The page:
Gongol.com Archives: May 2024

Brian Gongol

May 31, 2024

News Math is good for you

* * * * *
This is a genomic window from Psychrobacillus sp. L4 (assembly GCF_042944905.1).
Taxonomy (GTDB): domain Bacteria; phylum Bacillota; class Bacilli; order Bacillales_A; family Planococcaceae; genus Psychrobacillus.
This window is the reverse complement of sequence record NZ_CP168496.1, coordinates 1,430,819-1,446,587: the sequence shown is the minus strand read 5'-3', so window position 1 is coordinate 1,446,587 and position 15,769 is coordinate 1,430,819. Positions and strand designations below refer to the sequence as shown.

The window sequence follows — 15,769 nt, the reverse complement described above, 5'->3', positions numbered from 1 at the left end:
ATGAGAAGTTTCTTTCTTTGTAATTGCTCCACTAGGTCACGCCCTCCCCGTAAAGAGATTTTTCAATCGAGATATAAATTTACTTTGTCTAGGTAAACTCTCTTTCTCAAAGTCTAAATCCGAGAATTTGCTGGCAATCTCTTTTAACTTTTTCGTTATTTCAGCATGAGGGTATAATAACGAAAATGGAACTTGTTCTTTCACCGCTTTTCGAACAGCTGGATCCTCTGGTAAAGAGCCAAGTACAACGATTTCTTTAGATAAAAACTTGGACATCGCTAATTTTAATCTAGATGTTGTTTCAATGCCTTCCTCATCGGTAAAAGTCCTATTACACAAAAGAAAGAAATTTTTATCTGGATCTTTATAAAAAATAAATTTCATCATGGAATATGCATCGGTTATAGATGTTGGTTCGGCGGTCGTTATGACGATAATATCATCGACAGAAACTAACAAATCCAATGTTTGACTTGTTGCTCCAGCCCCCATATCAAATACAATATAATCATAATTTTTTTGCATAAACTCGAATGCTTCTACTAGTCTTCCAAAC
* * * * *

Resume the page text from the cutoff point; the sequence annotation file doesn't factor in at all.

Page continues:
If a recent survey is truly representative of the broader population, then more than half of America's high school math teachers are making up their own worksheets and other supporting materials, rather than using content furnished by their districts. This is an important problem to cite for a number of reasons. ■ First and foremost, it most likely reflects a chronic problem with math education in the United States: There seems to be very little consensus about how to approach it most effectively, particularly when students don't see how content really applies to then and many of their parents still suffer from lingering resentment over how they themselves were taught. It's no surprise that nobody is proud of American students' math performance on the world stage. ■ The heavy use of non-standard content supplements also represents a non-trivial waste of time and effort. Many, if not most, other subjects have at least some context dependency -- there are local topics to explore in government class, foreign languages may reflect the accents and dialects that the instructors themselves learned, and a deep dive into biology may explore things differently in Alaska than in Florida. But math, for the most part, is the same everywhere: Trigonometry doesn't have a dialect. ■ While efforts to nationalize virtually any school curricula are bound to run up against justifiable criticism, it seems clear that we are chronic offenders when it comes to math education. Not only ought there to be some considerable economies of scale to exploit (really, can't we all learn Cartesian planes and conditional probabilities from the same worksheets?), we should also be able to leverage more from the gap between those who are really gifted math teachers and those who are not. ■ It may seem dismissive to single out the high-performers, but it's really not a matter of dispute: A good teacher doesn't just have content knowledge, they also have to master pedagogy -- the process of conveying information to the students. It may be plainly more effective to identify the very best math lecturers in a school and have them focus on lesson planning to be delivered to all of the math students together, while the other teachers attend to one-on-one interventions with students as they need them.

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